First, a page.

Author(s): Nilgün MET?N, Fatma Betül ?ENOL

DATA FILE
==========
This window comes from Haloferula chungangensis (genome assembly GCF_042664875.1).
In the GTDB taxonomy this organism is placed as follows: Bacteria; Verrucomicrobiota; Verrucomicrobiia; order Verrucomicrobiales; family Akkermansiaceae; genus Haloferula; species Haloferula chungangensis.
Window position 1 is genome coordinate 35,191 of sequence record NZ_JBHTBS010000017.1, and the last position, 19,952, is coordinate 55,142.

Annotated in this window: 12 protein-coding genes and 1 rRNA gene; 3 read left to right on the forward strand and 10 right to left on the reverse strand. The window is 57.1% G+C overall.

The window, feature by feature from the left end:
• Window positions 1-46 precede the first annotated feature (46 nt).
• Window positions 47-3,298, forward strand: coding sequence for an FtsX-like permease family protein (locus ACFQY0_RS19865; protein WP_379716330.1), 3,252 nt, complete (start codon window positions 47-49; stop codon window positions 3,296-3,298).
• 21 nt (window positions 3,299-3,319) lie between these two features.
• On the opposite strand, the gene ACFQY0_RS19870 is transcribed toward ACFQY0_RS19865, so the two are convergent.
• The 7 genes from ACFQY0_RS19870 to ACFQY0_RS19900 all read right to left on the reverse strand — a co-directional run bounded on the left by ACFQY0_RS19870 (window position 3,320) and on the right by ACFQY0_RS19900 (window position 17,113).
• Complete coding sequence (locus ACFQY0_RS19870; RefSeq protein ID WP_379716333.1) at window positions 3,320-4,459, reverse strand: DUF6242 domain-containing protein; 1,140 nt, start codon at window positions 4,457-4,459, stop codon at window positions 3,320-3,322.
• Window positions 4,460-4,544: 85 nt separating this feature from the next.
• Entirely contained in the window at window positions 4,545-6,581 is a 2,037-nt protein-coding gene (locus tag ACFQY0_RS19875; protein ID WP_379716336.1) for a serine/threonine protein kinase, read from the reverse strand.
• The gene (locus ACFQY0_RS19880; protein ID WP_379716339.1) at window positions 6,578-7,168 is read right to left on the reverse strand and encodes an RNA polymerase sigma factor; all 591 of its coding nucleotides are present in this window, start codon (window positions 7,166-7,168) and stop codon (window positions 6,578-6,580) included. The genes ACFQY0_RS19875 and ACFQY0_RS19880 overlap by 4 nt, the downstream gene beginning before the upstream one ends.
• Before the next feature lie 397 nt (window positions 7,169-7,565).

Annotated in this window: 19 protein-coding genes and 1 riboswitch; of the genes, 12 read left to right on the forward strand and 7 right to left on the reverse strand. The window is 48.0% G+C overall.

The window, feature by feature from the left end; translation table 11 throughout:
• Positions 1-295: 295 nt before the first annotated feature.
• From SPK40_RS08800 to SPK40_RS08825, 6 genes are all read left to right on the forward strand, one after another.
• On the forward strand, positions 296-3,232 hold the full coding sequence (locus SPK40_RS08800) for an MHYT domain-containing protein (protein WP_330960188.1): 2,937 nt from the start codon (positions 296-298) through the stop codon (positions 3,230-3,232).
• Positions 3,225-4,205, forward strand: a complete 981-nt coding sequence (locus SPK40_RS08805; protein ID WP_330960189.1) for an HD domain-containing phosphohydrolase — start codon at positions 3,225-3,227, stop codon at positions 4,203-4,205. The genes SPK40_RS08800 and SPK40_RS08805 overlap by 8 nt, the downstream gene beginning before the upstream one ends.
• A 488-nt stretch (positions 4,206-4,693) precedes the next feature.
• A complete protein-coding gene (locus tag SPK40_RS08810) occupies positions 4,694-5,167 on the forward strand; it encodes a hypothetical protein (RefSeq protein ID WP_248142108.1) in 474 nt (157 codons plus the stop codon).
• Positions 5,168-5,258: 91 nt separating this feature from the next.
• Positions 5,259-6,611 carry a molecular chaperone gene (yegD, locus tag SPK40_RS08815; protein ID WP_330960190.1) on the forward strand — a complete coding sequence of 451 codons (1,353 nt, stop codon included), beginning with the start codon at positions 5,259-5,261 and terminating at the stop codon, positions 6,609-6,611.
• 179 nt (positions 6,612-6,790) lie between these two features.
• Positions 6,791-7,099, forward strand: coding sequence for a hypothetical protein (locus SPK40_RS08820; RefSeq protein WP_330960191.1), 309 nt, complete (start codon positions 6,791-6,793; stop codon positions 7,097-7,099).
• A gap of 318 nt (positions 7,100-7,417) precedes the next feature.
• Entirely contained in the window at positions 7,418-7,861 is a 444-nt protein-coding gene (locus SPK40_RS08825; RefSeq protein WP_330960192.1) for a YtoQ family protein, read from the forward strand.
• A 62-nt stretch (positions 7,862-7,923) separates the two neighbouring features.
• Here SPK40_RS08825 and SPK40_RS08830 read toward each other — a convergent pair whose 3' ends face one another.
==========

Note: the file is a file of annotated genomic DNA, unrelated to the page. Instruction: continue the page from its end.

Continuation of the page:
Inclusive education practices, which aim to socialize children with special needs, have positive effects on normally developing children’s social-emotional behaviors. A sub-set of social behaviors, positive social behaviors are characterized by useful acts for others which are done without expecting any benefit. Children start to adopt such behaviors in their last years of preschool education, and the adoption of prosocial behaviors during the preschool years plays an important role in individuals’ personality traits in the future. In this sense, the aim of this study is to describe normally developing preschoolers’ specific prosocial behaviors (cooperation-helping-sharing behaviors) towards their normally developing peers and their peers with special needs. It is a qualitative research with a scanning model. The study was conducted in public preschools in Afyonkarahisar, and the sample size consisted of 81 5-6 year old normally developing children of which classes included children with special needs. The study data was collected with a structured observation technique. A 22-item structured observation form which was developed by the researcher was used as the data collection instrument of the study. This observation form consisted of cooperation, helping and sharing sub dimensions. The total Cronbach’s Alpha reliability coefficient was 0.807, and for the sub dimensions, it was 0.755 for the cooperation sub dimension, .691 for the helping sub dimension and .689 for the sharing sub dimension. The observations were made when the children with special needs were in the classroom and only during playtime. During the process, the intermittent observation technique was applied. Within the goal of the study, each of the normally developing children were observed for 3-5 minutes. The observation data was analyzed using SPSS 20. The participant children’s cooperation, helping and sharing behaviors were comparatively analyzed based on the age, gender, type of disability, birth order, parents’ educational background and whether they had attended preschool before of both the normally developing children and the children with special needs age, and on the basis of teacher’s age, professional seniority, whether s/he has received any training about inclusive education, and whether there was any child with special needs in her classes. The study results showed that there was no meaningful difference in children’s cooperation, helping and sharing behaviors in terms of normally developing children’s gender, number of siblings, birth order and parents’ education background while there were significant differences in terms of the normally developing children’s age, whether they attended preschool before, teacher’s age, professional seniority, whether s/he has received any training about inclusive education, whether there was any child with special needs in her classes, classroom size, the type of disability and gender of the child with special needs in the class.